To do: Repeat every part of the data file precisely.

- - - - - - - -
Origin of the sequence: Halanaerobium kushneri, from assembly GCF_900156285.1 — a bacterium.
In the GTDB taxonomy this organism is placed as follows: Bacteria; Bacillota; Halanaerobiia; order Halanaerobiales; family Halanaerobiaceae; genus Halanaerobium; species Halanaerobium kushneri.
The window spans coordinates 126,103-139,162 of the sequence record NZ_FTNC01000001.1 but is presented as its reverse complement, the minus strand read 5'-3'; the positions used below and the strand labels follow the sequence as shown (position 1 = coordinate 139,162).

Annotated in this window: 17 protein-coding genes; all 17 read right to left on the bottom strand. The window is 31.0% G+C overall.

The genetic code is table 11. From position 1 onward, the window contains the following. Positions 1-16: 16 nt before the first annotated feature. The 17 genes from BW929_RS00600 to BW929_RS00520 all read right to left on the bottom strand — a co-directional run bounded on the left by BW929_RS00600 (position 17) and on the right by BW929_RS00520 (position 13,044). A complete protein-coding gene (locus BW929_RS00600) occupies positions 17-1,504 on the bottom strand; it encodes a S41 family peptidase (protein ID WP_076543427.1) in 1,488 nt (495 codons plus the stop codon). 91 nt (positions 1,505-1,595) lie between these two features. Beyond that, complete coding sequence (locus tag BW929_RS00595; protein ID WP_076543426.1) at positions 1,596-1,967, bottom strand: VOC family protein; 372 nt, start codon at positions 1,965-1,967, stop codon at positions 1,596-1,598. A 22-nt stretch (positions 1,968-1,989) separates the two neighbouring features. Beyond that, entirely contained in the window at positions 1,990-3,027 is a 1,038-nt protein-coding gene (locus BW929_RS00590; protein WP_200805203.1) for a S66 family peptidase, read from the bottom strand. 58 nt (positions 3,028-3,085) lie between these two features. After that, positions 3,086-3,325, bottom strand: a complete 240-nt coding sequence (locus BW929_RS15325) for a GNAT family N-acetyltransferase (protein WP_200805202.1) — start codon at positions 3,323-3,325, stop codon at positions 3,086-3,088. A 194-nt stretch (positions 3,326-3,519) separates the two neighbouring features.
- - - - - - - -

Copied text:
Origin of the sequence: Halanaerobium kushneri, from assembly GCF_900156285.1 — a bacterium.
In the GTDB taxonomy this organism is placed as follows: Bacteria; Bacillota; Halanaerobiia; order Halanaerobiales; family Halanaerobiaceae; genus Halanaerobium; species Halanaerobium kushneri.
The window spans coordinates 126,103-139,162 of the sequence record NZ_FTNC01000001.1 but is presented as its reverse complement, the minus strand read 5'-3'; the positions used below and the strand labels follow the sequence as shown (position 1 = coordinate 139,162).

Annotated in this window: 17 protein-coding genes; all 17 read right to left on the bottom strand. The window is 31.0% G+C overall.

The genetic code is table 11. From position 1 onward, the window contains the following. Positions 1-16: 16 nt before the first annotated feature. The 17 genes from BW929_RS00600 to BW929_RS00520 all read right to left on the bottom strand — a co-directional run bounded on the left by BW929_RS00600 (position 17) and on the right by BW929_RS00520 (position 13,044). A complete protein-coding gene (locus BW929_RS00600) occupies positions 17-1,504 on the bottom strand; it encodes a S41 family peptidase (protein ID WP_076543427.1) in 1,488 nt (495 codons plus the stop codon). 91 nt (positions 1,505-1,595) lie between these two features. Beyond that, complete coding sequence (locus tag BW929_RS00595; protein ID WP_076543426.1) at positions 1,596-1,967, bottom strand: VOC family protein; 372 nt, start codon at positions 1,965-1,967, stop codon at positions 1,596-1,598. A 22-nt stretch (positions 1,968-1,989) separates the two neighbouring features. Beyond that, entirely contained in the window at positions 1,990-3,027 is a 1,038-nt protein-coding gene (locus BW929_RS00590; protein WP_200805203.1) for a S66 family peptidase, read from the bottom strand. 58 nt (positions 3,028-3,085) lie between these two features. After that, positions 3,086-3,325, bottom strand: a complete 240-nt coding sequence (locus BW929_RS15325) for a GNAT family N-acetyltransferase (protein WP_200805202.1) — start codon at positions 3,323-3,325, stop codon at positions 3,086-3,088. A 194-nt stretch (positions 3,326-3,519) separates the two neighbouring features.